On this day last year (23 June 2015) at 2 am in the morning we drove into #AlQuds (#Jerusalem) completing the #Joburg2Jerusalem leg of our #overlandjourney.
We didn’t know much about the city layout or where exactly our accommodation was located, just that it was in the #oldcity. Looking at the old walls that envelope the old city of #AlQuds, we realised that cars cannot go in.
We parked outside and found the Damascus Gate – the gate that would become our main portal between the outside world and the walls that had witnessed millennia of communities, trade, prayer, unity, conquests, hatred, bloodshed, peace, love, tears, laughter, bonds, rivalries and footsteps of prophets, believers, soldiers, priests, rabbis, imams and kings.
To know what it feels like to walk these old stone streets you actually have to walk them.
To feel the weight that the walls would have felt when Jesus (peace be upon him) rested his tired palm against them with the cross on his back, you actually have to put your hand on the indentations into the walls along the path to his crucifixion – called Via Dolorosa.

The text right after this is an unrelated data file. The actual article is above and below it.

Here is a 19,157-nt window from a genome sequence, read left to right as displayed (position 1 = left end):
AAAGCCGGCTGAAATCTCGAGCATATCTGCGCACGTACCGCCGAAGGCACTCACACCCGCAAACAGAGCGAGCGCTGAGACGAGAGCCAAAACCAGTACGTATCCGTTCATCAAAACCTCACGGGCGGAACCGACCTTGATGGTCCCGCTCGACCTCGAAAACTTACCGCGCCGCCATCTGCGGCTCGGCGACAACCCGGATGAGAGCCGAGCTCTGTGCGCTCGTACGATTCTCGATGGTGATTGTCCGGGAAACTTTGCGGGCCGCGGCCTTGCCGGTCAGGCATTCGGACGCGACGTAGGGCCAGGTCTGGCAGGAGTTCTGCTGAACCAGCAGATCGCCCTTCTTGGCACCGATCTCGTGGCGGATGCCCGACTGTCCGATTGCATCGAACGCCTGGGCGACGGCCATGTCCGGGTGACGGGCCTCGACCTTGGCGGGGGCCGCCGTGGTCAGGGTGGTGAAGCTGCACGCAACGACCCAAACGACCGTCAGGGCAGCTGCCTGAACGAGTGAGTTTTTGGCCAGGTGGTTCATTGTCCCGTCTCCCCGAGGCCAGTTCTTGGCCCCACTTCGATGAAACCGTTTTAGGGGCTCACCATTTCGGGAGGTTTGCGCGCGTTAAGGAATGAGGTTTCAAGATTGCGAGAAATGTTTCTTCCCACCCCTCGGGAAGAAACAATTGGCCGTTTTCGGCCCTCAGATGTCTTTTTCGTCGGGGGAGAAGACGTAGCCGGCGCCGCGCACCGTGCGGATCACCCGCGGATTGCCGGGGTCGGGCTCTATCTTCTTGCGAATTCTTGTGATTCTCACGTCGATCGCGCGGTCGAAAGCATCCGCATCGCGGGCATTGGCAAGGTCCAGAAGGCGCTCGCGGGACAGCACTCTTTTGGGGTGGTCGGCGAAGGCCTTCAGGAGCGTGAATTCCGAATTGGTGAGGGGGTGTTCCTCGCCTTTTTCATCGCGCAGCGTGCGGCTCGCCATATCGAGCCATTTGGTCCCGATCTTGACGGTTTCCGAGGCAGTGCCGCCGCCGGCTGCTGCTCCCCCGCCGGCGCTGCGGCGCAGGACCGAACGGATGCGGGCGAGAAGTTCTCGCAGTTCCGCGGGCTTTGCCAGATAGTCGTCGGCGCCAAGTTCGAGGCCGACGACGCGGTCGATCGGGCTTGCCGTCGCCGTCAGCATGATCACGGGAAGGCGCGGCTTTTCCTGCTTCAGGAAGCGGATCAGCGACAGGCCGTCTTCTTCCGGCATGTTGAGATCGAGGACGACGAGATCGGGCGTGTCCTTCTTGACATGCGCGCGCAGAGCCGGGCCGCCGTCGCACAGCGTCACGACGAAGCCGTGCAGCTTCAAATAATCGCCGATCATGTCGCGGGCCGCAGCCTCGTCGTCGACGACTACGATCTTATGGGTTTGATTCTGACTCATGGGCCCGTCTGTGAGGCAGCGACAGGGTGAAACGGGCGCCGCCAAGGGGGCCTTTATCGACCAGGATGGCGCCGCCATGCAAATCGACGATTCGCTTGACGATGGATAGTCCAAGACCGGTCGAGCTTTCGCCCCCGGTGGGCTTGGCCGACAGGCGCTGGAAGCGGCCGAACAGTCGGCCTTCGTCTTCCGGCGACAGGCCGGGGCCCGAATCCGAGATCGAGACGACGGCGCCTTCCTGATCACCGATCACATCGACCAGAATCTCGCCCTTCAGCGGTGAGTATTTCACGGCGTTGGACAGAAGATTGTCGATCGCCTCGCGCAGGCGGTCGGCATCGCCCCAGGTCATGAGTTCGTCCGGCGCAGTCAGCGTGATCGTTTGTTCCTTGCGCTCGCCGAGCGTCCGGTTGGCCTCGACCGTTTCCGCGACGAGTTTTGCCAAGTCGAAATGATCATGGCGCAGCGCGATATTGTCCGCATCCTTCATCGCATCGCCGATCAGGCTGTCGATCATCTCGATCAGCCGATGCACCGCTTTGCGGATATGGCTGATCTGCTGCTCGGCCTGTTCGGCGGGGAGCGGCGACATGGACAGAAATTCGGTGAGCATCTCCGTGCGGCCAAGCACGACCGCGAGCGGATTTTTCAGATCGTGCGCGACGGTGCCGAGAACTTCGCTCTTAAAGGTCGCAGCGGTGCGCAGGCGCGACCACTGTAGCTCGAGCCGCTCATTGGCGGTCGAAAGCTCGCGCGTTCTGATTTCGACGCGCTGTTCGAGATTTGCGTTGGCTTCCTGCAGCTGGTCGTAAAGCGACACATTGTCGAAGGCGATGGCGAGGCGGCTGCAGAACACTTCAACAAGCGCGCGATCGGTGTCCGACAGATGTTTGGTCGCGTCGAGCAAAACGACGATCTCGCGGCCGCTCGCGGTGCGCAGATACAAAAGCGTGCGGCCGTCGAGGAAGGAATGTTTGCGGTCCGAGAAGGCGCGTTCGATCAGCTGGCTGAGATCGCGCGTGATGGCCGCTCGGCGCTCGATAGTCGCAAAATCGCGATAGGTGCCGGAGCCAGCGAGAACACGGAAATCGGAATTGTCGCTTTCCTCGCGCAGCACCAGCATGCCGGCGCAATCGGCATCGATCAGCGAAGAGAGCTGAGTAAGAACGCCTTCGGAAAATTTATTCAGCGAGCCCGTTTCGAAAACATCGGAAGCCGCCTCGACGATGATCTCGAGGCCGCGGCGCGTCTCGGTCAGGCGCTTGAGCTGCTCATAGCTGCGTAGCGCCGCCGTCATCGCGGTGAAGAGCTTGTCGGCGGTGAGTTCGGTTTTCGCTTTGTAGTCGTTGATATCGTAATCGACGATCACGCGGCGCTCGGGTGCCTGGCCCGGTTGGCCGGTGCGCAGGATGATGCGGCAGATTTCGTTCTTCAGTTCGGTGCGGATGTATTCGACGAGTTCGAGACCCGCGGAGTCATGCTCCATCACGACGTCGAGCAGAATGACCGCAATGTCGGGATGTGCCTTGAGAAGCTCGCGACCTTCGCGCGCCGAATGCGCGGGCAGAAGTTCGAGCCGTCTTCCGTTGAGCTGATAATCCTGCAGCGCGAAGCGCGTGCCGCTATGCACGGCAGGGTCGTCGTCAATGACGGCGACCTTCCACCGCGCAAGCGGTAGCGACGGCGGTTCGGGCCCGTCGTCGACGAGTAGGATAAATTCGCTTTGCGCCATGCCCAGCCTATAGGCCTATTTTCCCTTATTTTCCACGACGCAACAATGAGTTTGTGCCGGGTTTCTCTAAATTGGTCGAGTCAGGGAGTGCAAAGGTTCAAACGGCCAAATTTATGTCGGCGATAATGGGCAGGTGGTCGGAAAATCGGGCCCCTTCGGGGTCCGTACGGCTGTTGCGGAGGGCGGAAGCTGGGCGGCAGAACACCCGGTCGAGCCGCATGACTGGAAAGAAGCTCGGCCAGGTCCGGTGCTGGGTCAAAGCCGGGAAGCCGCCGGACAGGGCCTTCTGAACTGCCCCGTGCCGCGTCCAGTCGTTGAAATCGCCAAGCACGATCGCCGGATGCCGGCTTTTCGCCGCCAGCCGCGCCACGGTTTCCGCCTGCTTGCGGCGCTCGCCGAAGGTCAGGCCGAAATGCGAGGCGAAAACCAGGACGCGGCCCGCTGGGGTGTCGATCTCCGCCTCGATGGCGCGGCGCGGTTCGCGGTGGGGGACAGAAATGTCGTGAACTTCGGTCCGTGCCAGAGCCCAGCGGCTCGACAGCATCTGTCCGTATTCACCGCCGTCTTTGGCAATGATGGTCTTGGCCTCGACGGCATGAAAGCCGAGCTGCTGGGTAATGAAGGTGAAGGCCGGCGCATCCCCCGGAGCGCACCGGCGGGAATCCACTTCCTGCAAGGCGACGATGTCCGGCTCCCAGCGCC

To imagine what it must have been like when all the prophets of God prayed together led by the last of them to be sent to humankind – Muhammed (peace and blessings be upon him), you actually have to pray in Al-Haram Al-Sharif (The Noble Sanctuary).
To feel the constriction and the suffocation that a people feel when they are not free in the land they have called their home for generations… you actually have to live there.
This old city of Al-Quds became our home for almost 2 months and before we left, the locals started calling us “Qudsi” – those who live in Al-Quds. It was hard to hold back tears as I wrote this because the mark that this blessed land leaves on ones heart can never be erased. So we hope and pray to be Qudsi’s again very soon.